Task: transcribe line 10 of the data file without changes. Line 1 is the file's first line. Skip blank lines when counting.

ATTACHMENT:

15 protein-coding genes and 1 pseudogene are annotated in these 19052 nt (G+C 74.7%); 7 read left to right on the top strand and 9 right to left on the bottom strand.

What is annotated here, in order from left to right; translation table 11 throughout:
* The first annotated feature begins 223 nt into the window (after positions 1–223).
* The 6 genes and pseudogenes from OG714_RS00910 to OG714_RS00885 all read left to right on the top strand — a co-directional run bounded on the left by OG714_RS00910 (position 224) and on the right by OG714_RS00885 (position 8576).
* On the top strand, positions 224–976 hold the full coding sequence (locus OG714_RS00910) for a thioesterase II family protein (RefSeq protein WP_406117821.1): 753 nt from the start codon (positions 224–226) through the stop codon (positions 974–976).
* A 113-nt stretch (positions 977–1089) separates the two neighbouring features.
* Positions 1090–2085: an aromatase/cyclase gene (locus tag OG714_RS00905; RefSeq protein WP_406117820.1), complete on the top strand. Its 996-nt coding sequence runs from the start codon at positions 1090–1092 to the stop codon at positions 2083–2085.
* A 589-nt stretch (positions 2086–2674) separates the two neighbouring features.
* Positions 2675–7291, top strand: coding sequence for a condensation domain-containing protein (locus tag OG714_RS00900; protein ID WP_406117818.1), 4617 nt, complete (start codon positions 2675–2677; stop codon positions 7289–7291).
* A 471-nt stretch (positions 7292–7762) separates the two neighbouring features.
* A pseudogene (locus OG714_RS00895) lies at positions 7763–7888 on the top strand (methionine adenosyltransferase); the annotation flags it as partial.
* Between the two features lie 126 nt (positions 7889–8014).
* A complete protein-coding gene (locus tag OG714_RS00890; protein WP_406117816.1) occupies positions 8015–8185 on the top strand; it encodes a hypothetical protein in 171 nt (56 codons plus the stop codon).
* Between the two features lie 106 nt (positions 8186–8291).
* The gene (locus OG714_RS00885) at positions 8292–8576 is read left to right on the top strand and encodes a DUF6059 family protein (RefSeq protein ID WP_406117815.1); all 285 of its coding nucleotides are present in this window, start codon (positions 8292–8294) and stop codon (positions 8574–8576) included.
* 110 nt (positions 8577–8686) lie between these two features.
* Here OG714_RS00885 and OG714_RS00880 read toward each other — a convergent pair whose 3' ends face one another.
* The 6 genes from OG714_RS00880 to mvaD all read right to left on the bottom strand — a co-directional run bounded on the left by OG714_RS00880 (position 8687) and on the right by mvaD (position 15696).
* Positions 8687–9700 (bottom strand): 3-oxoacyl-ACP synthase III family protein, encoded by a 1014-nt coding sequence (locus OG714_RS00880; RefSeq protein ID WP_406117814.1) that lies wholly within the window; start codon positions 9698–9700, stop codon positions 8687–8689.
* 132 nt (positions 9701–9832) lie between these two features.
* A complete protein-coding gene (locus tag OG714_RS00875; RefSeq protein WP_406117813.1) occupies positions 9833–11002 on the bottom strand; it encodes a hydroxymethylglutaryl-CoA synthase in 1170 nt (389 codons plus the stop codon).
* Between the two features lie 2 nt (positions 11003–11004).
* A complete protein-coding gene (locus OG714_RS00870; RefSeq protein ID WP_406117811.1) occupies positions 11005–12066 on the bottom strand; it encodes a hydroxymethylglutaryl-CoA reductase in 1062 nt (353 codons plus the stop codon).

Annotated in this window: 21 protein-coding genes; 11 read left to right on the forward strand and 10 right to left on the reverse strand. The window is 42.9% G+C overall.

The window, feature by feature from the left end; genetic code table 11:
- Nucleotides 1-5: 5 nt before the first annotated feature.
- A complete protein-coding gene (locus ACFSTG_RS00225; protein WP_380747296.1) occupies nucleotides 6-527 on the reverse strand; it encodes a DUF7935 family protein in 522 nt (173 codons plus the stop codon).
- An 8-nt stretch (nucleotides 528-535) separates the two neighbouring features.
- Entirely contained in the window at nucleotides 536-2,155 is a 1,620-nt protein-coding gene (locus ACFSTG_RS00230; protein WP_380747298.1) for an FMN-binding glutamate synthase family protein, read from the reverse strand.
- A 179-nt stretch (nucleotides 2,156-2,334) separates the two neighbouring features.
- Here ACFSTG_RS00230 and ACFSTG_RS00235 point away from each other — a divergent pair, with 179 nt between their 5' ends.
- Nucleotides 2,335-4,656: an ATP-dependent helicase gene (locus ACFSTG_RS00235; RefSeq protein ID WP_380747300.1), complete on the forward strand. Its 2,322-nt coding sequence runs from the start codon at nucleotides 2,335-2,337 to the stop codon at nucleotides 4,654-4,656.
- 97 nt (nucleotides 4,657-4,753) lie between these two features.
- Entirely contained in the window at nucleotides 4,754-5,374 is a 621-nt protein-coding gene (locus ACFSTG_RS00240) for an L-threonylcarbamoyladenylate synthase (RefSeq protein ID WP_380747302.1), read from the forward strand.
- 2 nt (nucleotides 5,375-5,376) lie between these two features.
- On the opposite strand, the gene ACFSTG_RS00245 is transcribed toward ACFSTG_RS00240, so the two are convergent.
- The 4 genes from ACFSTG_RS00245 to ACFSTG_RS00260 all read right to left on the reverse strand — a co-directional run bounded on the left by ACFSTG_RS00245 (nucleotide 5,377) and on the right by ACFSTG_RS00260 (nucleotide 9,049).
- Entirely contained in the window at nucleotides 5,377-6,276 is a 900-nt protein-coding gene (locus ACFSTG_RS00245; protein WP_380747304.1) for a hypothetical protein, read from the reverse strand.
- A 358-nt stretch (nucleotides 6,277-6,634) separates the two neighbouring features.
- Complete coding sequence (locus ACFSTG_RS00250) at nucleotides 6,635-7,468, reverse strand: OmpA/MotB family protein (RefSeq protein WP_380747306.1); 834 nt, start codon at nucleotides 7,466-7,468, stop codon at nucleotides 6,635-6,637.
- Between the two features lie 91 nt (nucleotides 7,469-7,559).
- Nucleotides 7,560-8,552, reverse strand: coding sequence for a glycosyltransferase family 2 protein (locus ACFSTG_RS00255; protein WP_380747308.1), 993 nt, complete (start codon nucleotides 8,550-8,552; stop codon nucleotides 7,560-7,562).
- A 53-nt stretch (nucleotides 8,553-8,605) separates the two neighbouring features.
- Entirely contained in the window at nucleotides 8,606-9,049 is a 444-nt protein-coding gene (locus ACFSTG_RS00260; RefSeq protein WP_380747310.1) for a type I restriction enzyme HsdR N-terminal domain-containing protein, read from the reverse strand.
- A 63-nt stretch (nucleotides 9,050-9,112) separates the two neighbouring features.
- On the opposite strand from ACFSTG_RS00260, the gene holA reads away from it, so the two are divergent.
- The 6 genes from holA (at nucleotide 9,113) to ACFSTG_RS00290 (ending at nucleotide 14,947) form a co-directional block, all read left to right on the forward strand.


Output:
* A 471-nt stretch (positions 7292–7762) separates the two neighbouring features.